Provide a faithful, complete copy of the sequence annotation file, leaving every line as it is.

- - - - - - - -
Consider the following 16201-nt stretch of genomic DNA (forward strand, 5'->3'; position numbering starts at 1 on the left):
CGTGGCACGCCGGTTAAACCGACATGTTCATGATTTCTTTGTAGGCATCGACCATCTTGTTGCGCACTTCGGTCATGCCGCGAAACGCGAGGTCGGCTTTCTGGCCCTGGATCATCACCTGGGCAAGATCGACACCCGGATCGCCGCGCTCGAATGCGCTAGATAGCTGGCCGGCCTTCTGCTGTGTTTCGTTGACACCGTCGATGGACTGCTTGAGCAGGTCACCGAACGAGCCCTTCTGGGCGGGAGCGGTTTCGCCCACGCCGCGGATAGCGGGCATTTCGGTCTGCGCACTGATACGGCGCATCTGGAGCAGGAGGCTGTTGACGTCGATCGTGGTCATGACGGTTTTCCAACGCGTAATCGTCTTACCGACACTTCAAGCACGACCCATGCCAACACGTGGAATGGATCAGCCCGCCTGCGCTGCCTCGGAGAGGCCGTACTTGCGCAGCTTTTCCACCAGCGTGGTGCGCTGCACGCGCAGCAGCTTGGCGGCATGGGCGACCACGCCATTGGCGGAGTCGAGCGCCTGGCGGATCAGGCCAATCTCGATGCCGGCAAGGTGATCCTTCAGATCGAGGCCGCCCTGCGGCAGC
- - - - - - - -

Consider the following 16201-nt stretch of genomic DNA (forward strand, 5'->3'; position numbering starts at 1 on the left):
CGTGGCACGCCGGTTAAACCGACATGTTCATGATTTCTTTGTAGGCATCGACCATCTTGTTGCGCACTTCGGTCATGCCGCGAAACGCGAGGTCGGCTTTCTGGCCCTGGATCATCACCTGGGCAAGATCGACACCCGGATCGCCGCGCTCGAATGCGCTAGATAGCTGGCCGGCCTTCTGCTGTGTTTCGTTGACACCGTCGATGGACTGCTTGAGCAGGTCACCGAACGAGCCCTTCTGGGCGGGAGCGGTTTCGCCCACGCCGCGGATAGCGGGCATTTCGGTCTGCGCACTGATACGGCGCATCTGGAGCAGGAGGCTGTTGACGTCGATCGTGGTCATGACGGTTTTCCAACGCGTAATCGTCTTACCGACACTTCAAGCACGACCCATGCCAACACGTGGAATGGATCAGCCCGCCTGCGCTGCCTCGGAGAGGCCGTACTTGCGCAGCTTTTCCACCAGCGTGGTGCGCTGCACGCGCAGCAGCTTGGCGGCATGGGCGACCACGCCATTGGCGGAGTCGAGCGCCTGGCGGATCAGGCCAATCTCGATGCCGGCAAGGTGATCCTTCAGATCGAGGCCGCCCTGCGGCAGC